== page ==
The kid does not shoot—whether he ever truly had a chance to kill the judge, and whether his agency, real or imagined, made any difference in the outcome, are all questions Blood Meridian remains silent on. He is always lecturing, sketching models in his book, and imposing his philosophies onto the group. In fact, his knowledge in all things scientific saves the Glanton Gang several times over; however, there is one event that stands out as particularly unlikely and particularly demonic. The Judge has mixed together a variety of miscellaneous materials and out of the essential nothingness around them finds a way to create gunpowder.

The final touches to his concoction are shown somewhat horrifically as such:. It is ritualistic and occult-like, but ultimately it is science and it is what saves them.


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Assuming the Judge as a symbol of newfound knowledge and reason, the reader sees a helpful figure but he also sees that same figure carry a capacity for so much potential to be evil. On this comparison, the kid then would be that ever-present yearning for the spiritual or religious.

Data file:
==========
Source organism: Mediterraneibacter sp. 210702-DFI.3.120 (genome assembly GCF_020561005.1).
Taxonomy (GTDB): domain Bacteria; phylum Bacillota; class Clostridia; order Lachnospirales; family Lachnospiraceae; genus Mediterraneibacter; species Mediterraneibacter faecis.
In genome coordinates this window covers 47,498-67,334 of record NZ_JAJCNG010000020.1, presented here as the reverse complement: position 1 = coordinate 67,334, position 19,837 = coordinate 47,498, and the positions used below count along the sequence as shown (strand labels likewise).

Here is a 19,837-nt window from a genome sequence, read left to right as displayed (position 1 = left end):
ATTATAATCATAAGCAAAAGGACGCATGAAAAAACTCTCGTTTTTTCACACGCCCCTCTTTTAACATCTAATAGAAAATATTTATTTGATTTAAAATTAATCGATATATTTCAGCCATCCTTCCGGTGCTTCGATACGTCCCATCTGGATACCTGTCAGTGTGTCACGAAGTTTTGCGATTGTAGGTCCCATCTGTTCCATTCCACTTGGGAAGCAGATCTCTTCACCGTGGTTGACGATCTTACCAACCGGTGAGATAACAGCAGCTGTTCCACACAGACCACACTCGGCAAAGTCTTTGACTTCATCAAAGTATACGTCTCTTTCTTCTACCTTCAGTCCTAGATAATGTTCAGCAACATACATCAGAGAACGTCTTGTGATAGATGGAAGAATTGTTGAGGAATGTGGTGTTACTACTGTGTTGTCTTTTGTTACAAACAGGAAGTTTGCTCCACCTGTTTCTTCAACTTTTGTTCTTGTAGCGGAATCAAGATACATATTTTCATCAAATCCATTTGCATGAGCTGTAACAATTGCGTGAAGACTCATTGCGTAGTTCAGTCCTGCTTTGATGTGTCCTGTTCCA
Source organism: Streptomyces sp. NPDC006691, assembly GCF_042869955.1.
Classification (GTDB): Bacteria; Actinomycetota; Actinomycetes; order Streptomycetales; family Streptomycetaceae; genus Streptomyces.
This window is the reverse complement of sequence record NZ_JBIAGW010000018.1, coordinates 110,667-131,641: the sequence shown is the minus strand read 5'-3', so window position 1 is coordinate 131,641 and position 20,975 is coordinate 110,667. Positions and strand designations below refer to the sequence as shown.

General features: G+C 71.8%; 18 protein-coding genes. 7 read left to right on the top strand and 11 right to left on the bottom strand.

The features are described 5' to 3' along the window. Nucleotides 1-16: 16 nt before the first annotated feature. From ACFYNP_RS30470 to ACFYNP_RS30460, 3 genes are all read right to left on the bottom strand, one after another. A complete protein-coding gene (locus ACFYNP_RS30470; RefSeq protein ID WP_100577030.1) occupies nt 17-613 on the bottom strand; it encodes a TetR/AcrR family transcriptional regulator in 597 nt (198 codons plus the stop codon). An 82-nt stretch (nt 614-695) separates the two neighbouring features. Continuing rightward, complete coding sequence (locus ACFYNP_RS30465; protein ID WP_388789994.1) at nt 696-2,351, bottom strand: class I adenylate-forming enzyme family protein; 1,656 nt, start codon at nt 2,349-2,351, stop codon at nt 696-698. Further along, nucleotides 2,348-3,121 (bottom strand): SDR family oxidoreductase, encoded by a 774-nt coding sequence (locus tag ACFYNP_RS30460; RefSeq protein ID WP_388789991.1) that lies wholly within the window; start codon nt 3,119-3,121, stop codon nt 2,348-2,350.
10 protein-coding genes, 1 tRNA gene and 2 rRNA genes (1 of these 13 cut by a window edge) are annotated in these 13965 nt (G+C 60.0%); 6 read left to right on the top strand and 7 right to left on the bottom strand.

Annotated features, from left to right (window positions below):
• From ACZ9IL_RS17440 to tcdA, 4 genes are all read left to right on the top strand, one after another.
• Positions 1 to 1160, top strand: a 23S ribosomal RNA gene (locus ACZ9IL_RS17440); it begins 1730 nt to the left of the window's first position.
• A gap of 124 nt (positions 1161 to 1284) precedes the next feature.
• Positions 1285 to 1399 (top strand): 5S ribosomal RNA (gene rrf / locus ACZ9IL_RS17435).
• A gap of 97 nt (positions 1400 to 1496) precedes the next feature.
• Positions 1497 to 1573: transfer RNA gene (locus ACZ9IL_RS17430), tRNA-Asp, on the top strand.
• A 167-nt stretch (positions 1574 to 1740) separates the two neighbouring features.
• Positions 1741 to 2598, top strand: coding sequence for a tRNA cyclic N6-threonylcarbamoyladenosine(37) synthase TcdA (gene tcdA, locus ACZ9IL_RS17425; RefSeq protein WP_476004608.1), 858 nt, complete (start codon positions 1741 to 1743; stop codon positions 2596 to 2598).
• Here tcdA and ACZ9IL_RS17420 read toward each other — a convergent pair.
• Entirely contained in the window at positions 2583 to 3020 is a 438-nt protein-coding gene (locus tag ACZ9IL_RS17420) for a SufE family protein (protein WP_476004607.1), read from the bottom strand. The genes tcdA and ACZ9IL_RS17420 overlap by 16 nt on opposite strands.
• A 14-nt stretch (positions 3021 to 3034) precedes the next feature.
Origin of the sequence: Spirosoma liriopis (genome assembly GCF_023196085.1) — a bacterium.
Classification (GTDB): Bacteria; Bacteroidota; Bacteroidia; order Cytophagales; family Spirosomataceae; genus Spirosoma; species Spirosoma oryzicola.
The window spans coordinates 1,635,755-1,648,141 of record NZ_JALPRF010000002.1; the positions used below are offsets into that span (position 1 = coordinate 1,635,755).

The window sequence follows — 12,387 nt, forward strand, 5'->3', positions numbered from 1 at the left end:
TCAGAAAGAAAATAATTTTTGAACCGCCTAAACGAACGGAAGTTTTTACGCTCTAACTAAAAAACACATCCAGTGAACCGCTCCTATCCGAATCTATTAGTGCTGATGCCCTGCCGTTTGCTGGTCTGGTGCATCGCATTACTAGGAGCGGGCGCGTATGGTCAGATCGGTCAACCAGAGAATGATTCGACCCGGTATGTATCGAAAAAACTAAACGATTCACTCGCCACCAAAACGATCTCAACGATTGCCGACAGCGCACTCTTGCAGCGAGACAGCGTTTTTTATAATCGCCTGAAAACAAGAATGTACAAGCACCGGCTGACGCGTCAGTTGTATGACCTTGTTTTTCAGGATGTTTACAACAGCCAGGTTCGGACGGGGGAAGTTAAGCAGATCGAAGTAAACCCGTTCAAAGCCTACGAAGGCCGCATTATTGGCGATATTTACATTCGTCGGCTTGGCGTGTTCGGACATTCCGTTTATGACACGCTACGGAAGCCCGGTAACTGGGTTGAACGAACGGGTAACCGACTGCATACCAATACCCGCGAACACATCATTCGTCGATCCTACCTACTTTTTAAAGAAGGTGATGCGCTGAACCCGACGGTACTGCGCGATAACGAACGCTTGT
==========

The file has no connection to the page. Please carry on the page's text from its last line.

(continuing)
Blood Meridian's man of many masks: judge Holden as Tarot's Fool

If anyone is to not believe in the mercy of a God, it is the kid: abused in some form as a child and then going on to endure a life of what is likely the closest thing to a Hell, the kid still at the end of the novel longs for God in some form or another, as he is carrying a bible he cannot even read. It is the instinctual extension of ourselves to the submission of some greater power. And the kid, being one of the very, very few figures in the story with a desire for religion, is also portrayed as one of the most moral and likely one the reader feels the most affinity towards.